Few cities compare to the rich and diverse history of New Bedford. Vibrant neighborhoods, arts, culture, tourism and of course the fishing fleet and growing offshore wind industry all contribute to the exciting street life and culture of this international city.
New Bedford is active in regional bikeway planning and local bicycle/pedestrian planning. The city’s focus is on outreach, infrastructure, and last mile connectivity. Bike/ped issues are a part of the city’s adopted Complete Streets policy and Safe Routes to School projects.
NB Resilient is a citywide planning committee which consists of city departments and community partners. The group is chaired by the Department of City Planning and meets bi-monthly to discuss progress on projects, plans, and the planning of community events.
In 2019, New Bedford launched #BikeNB and expanded ‘Blue Lane’ Planning, with the intent of connecting the City with a network of bike and pedestrian paths to offer transportation alternatives within the City.
The Blue Lane
The Blue Lane is a cohesive designation for the city’s waterfront path from the CoveWalk and HarborWalk along the South End peninsula to the planned RiverWalk on the banks of the Acushnet River in the North End. Spanning the shoreline of the city as a signal to residents and tourists of a contiguous set of recreational pathways that allows travel along the entire New Bedford waterfront, connecting the attractions not only to local neighborhoods, but also to one another. The improvements along the waterfront allow visitors to New Bedford’s spectacular water views as never before. Once the path is contiguous, it will create a visitation experience that could easily span several days, boosting the City image as a destination.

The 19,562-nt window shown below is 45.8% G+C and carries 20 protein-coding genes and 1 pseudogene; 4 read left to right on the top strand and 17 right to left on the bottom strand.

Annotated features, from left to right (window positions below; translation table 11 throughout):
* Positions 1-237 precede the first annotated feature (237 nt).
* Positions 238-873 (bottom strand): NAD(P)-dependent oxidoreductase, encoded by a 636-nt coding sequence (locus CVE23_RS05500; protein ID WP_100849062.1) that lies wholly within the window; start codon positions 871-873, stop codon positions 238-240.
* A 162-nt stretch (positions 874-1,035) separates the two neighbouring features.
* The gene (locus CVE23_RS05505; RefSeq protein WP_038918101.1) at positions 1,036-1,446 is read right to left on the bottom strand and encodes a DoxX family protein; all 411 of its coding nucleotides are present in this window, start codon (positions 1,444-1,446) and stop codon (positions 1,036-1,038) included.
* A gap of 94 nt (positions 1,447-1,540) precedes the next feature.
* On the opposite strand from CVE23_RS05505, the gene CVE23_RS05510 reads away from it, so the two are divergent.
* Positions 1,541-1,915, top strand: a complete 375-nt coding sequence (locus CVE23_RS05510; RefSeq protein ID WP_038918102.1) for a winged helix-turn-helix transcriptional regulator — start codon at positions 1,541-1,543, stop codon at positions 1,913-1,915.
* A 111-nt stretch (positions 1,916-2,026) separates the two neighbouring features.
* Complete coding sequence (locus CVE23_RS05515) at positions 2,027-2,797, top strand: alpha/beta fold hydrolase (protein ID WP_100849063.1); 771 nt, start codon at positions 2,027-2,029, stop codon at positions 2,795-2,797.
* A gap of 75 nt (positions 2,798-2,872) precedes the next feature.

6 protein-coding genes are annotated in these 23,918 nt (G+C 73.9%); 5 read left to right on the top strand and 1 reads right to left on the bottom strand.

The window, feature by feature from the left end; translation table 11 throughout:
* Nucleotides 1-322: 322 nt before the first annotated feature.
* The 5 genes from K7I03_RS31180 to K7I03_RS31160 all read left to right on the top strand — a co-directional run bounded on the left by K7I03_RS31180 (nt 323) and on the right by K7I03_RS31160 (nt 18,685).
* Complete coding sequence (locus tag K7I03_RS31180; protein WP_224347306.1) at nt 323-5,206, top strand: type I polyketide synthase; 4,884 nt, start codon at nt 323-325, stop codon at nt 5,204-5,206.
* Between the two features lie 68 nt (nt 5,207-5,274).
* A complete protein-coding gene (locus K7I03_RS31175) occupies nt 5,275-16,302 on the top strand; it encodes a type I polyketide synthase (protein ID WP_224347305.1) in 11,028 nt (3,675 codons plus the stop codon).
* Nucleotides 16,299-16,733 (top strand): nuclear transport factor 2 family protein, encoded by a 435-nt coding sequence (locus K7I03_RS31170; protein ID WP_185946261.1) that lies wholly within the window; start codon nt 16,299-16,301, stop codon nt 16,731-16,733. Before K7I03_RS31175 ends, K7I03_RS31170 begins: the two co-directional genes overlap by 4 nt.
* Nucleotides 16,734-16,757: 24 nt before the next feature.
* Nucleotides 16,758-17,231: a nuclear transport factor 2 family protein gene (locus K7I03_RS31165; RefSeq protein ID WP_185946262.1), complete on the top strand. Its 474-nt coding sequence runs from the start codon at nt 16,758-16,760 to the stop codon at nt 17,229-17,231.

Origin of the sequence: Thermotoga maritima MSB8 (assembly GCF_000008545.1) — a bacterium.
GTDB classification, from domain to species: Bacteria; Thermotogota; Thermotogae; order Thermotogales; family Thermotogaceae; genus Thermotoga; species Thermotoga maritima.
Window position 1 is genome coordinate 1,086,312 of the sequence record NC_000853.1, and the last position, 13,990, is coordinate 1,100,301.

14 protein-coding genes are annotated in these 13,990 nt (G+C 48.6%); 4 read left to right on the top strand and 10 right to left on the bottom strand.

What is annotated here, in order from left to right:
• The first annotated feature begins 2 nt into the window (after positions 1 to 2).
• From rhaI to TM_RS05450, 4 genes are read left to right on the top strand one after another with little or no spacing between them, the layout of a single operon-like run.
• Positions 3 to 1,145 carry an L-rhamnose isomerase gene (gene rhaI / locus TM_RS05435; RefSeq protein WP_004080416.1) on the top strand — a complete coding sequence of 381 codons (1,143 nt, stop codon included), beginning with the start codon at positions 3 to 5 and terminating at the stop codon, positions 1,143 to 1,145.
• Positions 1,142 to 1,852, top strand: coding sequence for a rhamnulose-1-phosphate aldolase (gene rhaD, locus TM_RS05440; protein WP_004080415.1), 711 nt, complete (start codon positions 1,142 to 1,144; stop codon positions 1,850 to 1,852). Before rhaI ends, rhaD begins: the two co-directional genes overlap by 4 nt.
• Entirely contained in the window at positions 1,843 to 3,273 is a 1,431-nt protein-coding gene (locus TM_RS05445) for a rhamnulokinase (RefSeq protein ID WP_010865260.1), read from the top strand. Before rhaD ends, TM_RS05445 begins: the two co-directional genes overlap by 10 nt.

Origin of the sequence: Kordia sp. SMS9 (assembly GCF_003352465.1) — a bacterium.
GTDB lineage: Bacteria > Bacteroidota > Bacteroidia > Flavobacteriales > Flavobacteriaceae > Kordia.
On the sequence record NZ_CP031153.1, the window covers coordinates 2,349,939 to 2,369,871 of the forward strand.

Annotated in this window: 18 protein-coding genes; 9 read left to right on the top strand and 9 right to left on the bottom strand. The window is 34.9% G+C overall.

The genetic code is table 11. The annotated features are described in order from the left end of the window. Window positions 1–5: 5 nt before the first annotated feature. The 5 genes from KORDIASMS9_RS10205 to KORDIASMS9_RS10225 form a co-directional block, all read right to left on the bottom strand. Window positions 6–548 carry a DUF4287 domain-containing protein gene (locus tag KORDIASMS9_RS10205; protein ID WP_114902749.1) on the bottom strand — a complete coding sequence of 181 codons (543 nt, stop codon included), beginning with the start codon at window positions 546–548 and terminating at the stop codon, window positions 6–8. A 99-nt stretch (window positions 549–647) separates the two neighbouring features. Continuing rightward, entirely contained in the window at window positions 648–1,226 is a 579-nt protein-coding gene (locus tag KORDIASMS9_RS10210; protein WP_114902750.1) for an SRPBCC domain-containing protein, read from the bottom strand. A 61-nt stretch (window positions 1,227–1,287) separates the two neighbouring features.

Download the full Blue Lane presentation (6.5mb PDF)
Opened in 2015, the HarborWalk is 3,880 feet long and tops New Bedford’s hurricane barrier on the east side of the city’s southern peninsula connects with a bike path that runs along the waterfront to the tip of the peninsula and into historic, 50-acre waterfront Fort Taber Park. The HarborWalk gives visitors a chance to look out upon where Buzzards Bay (East Beach) meets historic Fort Taber, beyond to Fairhaven’s Fort Phoenix, West Island, and noted points of interest like Butler Flats Lighthouse. The pathway is lit at night, making any time a good time to take in the natural wonder of South Coast, MA. The HarborWalk is also pet friendly.
Opened in early 2017, the 5,550-foot CoveWalk sits atop the hurricane barrier on the western side of the peninsula, overlooking Clark’s Cove. The pathway is lit at night, making any time a good time to take in the natural wonder of the South Coast. The CoveWalk is also pet friendly.
WORKING WATERFRONT CONNECTOR
In feasibility study, this is a planned 1.7 mile bike/ped connection along Herman Melville Blvd and North Front Street through the working waterfront to allow for recreational opportunity and safe access for workers and visitors traveling by foot or bike. This neglected industrial roadway, potholed and forgotten, is poised to become an economic driver for the district, which has been recently rezoned for Mixed Use development and is proximate to a planned MBTA station, realizing the potential for its Right of Way as a multimodal thoroughfare. Potential upgrades include a spine of green infrastructure to address potential storm surge, upgraded rail crossings, bus and interpretive stops, an off road shared use path, and design guidelines for building setbacks and facades.
Currently in planning and construction
The RiverWalk will be a 17,000-foot recreational waterfront path on the upper harbor, along the western bank of the Acushnet River north of the New Bedford-Fairhaven Bridge. The plan for construction is in several segments and will mobilize over several years, dependent on the environmental remediation of brownfield sites along the coast. The RiverWalk project is the Northern extension of the Blue Lane, however, it is equal parts a recreational path project and habitat restoration, contrasting with the urban downtown it will be a naturalized area with passive activities such as birdwatching and fishing. The New Bedford River Walk Feasibility Study Update was presented in June 2020.
Dartmouth, along with Westport and New Bedford, has engaged SRPEDD to conduct the Closing the Gap Feasibility Study. This study will identify existing conditions and will identify routing options to connect Fall River to New Bedford through Westport and Dartmouth.